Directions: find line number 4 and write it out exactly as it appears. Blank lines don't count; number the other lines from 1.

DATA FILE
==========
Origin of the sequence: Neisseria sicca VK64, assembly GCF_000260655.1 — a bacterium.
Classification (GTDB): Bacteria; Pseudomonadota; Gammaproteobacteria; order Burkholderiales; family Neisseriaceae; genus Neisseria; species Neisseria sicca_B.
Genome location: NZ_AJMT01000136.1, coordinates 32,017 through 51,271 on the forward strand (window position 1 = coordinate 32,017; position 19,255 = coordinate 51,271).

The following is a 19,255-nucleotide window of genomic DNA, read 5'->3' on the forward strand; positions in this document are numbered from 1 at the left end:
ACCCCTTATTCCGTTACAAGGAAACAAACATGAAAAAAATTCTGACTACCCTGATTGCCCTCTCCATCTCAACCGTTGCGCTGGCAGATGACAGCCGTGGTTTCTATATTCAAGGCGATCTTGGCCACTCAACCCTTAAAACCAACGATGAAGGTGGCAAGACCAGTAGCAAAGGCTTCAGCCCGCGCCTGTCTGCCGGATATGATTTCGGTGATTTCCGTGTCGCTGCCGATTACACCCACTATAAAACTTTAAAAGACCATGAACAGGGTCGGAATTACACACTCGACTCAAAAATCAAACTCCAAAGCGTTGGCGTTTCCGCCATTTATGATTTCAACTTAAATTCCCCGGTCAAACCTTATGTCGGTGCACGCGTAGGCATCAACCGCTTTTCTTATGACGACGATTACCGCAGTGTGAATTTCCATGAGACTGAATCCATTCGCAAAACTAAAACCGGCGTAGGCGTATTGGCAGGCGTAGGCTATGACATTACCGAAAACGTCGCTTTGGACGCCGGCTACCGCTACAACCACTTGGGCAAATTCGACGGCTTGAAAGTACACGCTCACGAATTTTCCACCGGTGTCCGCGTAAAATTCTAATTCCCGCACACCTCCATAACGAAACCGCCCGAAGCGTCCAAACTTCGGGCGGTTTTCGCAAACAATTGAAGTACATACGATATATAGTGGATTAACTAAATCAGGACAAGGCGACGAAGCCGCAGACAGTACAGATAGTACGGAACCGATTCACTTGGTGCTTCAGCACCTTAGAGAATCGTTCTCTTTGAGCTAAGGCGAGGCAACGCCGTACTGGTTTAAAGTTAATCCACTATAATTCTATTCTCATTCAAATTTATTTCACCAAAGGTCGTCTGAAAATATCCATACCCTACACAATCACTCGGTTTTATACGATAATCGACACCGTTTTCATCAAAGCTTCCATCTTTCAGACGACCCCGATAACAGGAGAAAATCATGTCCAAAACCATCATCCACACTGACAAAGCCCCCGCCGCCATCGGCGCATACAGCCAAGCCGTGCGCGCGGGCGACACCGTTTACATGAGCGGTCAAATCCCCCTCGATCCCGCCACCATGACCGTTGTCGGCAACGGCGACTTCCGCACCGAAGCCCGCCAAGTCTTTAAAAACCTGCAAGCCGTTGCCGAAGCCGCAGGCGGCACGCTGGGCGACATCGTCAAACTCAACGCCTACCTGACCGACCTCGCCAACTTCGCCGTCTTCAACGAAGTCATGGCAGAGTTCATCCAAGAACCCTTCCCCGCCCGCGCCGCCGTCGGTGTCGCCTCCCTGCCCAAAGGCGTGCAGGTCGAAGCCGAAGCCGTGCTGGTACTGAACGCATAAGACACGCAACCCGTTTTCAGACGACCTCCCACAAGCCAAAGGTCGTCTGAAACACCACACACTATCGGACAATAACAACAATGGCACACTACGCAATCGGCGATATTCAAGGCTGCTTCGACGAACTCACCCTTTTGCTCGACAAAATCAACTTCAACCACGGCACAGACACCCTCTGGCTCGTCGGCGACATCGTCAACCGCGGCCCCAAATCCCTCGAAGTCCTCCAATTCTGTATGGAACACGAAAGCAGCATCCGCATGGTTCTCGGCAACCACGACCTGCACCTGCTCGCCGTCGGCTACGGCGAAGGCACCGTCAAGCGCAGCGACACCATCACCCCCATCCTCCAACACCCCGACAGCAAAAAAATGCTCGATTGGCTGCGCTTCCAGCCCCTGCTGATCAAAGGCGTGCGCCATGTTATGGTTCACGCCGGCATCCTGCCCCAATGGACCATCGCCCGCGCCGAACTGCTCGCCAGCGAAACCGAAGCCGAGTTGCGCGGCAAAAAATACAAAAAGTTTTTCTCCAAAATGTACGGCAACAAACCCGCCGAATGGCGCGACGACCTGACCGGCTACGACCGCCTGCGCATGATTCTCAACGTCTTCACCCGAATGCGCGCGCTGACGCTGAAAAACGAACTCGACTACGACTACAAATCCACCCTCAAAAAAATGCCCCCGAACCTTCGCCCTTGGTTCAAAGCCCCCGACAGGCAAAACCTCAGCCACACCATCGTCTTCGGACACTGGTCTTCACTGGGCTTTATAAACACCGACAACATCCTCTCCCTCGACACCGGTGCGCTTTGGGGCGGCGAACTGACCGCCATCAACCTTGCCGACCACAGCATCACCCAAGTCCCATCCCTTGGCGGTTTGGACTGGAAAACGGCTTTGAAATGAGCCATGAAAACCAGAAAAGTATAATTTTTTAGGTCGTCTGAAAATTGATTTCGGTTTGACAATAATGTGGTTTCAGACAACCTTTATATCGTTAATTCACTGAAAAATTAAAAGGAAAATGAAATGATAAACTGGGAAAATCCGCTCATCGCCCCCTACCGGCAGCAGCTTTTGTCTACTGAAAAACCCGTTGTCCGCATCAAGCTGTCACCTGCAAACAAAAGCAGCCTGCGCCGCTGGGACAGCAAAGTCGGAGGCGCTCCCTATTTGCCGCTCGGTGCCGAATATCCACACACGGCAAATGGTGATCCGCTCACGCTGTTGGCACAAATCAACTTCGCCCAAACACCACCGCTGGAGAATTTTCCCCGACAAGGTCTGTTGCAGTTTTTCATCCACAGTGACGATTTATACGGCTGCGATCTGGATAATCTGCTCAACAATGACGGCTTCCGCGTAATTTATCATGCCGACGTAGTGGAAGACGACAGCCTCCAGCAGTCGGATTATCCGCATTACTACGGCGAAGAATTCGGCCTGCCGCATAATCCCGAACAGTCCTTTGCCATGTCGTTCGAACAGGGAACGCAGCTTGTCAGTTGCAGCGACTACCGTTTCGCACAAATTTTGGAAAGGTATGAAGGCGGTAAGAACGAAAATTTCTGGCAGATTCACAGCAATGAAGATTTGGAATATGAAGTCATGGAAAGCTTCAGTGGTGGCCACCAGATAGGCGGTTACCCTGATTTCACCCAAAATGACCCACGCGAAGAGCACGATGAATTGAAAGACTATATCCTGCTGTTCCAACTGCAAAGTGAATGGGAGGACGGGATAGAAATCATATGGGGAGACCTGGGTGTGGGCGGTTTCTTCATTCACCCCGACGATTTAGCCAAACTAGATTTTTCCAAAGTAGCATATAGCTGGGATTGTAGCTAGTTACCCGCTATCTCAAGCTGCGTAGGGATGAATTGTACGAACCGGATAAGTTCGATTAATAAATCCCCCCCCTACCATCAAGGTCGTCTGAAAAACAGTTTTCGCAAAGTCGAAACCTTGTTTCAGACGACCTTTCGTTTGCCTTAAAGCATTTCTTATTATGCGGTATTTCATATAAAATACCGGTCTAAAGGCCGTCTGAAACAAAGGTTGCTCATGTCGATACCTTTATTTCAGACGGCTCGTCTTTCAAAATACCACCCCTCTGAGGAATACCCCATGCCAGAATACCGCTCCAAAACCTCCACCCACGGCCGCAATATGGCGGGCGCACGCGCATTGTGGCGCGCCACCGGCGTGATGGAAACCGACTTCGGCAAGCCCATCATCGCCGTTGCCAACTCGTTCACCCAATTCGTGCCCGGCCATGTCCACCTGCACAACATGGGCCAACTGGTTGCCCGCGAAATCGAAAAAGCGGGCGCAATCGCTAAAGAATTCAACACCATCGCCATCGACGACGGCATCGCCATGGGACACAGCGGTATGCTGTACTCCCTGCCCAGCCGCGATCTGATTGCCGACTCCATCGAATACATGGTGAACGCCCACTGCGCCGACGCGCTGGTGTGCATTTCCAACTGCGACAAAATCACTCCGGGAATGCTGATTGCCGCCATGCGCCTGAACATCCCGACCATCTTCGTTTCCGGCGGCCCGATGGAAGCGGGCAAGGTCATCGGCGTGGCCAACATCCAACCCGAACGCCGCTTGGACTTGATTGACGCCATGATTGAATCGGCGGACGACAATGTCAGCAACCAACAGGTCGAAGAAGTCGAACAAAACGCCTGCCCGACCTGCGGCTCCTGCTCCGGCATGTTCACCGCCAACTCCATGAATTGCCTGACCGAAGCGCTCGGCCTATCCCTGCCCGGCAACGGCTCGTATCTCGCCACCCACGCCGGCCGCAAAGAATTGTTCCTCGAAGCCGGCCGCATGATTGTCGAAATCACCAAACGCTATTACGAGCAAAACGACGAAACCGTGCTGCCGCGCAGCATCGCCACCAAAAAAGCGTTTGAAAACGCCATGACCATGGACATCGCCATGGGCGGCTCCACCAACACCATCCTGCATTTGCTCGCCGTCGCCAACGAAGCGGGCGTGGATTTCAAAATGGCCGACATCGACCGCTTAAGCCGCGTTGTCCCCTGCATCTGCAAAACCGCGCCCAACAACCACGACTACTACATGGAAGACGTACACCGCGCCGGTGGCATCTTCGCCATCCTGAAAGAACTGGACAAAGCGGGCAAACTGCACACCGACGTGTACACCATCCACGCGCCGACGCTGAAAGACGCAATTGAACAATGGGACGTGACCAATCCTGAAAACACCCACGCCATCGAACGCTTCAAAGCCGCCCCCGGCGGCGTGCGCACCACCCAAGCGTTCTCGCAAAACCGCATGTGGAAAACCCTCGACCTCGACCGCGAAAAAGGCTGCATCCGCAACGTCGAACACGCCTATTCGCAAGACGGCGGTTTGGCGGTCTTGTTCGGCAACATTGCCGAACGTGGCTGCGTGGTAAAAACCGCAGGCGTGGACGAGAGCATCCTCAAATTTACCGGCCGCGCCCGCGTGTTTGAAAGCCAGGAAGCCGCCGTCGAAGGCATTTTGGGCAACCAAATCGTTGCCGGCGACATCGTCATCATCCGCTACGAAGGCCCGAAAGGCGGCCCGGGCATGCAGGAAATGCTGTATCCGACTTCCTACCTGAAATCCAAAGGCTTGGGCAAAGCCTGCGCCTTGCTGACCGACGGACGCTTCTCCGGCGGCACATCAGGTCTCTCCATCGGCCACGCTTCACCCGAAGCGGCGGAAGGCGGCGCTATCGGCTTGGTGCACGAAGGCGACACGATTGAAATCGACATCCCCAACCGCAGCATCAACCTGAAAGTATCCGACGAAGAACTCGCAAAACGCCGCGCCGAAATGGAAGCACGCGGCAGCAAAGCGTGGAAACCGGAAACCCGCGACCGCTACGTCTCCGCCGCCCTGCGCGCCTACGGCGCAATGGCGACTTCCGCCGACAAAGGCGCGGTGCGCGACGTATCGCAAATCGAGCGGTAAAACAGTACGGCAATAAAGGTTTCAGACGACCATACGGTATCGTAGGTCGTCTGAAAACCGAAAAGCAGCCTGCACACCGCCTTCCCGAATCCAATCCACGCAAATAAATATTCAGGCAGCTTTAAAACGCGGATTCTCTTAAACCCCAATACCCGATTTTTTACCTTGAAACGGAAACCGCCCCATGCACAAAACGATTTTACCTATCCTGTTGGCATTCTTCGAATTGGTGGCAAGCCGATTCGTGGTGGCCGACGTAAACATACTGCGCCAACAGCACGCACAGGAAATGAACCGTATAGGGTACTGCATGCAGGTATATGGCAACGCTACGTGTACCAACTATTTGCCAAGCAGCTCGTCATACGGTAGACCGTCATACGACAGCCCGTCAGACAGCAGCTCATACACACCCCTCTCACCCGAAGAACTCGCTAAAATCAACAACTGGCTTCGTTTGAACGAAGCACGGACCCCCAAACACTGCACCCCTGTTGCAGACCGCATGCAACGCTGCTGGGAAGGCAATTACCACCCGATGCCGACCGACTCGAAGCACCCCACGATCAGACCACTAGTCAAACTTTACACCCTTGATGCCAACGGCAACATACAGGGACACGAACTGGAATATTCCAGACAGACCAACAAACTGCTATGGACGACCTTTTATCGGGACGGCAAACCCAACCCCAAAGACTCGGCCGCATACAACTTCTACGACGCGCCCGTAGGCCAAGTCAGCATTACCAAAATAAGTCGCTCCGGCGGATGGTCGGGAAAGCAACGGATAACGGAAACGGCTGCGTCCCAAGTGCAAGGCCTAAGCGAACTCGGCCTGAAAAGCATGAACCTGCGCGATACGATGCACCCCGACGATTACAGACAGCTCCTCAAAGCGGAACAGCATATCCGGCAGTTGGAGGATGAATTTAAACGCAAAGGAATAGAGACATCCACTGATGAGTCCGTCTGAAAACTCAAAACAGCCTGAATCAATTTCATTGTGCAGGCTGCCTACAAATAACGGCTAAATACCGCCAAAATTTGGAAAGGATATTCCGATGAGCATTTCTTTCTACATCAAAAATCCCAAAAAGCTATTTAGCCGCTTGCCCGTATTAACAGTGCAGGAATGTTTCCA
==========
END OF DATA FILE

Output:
The following is a 19,255-nucleotide window of genomic DNA, read 5'->3' on the forward strand; positions in this document are numbered from 1 at the left end: